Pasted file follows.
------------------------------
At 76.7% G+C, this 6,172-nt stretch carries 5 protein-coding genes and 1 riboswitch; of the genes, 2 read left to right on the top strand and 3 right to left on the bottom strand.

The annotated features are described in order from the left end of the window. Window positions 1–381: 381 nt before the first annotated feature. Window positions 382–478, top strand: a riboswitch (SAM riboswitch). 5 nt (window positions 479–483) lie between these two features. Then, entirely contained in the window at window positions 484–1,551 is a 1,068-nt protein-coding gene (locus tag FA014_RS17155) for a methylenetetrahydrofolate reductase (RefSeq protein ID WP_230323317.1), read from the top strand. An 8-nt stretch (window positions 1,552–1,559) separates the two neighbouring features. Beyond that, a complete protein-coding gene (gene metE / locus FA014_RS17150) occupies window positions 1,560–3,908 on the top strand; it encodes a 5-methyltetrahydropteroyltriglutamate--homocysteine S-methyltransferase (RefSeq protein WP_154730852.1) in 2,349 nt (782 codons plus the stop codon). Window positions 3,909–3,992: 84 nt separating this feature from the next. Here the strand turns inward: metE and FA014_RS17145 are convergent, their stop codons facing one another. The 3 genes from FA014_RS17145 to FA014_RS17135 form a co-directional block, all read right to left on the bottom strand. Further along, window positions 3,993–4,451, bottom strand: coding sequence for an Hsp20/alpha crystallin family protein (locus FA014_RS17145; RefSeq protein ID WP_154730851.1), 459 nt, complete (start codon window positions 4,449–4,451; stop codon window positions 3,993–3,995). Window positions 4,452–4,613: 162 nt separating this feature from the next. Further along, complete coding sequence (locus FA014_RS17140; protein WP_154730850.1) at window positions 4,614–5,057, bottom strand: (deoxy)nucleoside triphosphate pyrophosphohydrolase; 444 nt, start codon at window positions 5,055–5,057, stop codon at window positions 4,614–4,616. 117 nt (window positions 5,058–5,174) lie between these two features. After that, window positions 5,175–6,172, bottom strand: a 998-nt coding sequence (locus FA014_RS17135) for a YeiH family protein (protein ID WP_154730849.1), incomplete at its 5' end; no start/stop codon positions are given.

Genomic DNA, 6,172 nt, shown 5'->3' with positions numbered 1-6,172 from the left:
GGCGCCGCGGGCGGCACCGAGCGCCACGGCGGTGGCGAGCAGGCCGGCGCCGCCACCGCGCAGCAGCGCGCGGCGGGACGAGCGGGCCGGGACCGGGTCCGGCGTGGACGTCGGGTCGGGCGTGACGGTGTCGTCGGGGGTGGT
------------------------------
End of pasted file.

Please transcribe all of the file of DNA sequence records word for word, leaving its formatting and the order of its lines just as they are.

At 76.7% G+C, this 6,172-nt stretch carries 5 protein-coding genes and 1 riboswitch; of the genes, 2 read left to right on the top strand and 3 right to left on the bottom strand.

The annotated features are described in order from the left end of the window. Window positions 1–381: 381 nt before the first annotated feature. Window positions 382–478, top strand: a riboswitch (SAM riboswitch). 5 nt (window positions 479–483) lie between these two features. Then, entirely contained in the window at window positions 484–1,551 is a 1,068-nt protein-coding gene (locus tag FA014_RS17155) for a methylenetetrahydrofolate reductase (RefSeq protein ID WP_230323317.1), read from the top strand. An 8-nt stretch (window positions 1,552–1,559) separates the two neighbouring features. Beyond that, a complete protein-coding gene (gene metE / locus FA014_RS17150) occupies window positions 1,560–3,908 on the top strand; it encodes a 5-methyltetrahydropteroyltriglutamate--homocysteine S-methyltransferase (RefSeq protein WP_154730852.1) in 2,349 nt (782 codons plus the stop codon). Window positions 3,909–3,992: 84 nt separating this feature from the next. Here the strand turns inward: metE and FA014_RS17145 are convergent, their stop codons facing one another. The 3 genes from FA014_RS17145 to FA014_RS17135 form a co-directional block, all read right to left on the bottom strand. Further along, window positions 3,993–4,451, bottom strand: coding sequence for an Hsp20/alpha crystallin family protein (locus FA014_RS17145; RefSeq protein ID WP_154730851.1), 459 nt, complete (start codon window positions 4,449–4,451; stop codon window positions 3,993–3,995). Window positions 4,452–4,613: 162 nt separating this feature from the next. Further along, complete coding sequence (locus FA014_RS17140; protein WP_154730850.1) at window positions 4,614–5,057, bottom strand: (deoxy)nucleoside triphosphate pyrophosphohydrolase; 444 nt, start codon at window positions 5,055–5,057, stop codon at window positions 4,614–4,616. 117 nt (window positions 5,058–5,174) lie between these two features. After that, window positions 5,175–6,172, bottom strand: a 998-nt coding sequence (locus FA014_RS17135) for a YeiH family protein (protein ID WP_154730849.1), incomplete at its 5' end; no start/stop codon positions are given.

Genomic DNA, 6,172 nt, shown 5'->3' with positions numbered 1-6,172 from the left:
GGCGCCGCGGGCGGCACCGAGCGCCACGGCGGTGGCGAGCAGGCCGGCGCCGCCACCGCGCAGCAGCGCGCGGCGGGACGAGCGGGCCGGGACCGGGTCCGGCGTGGACGTCGGGTCGGGCGTGACGGTGTCGTCGGGGGTGGT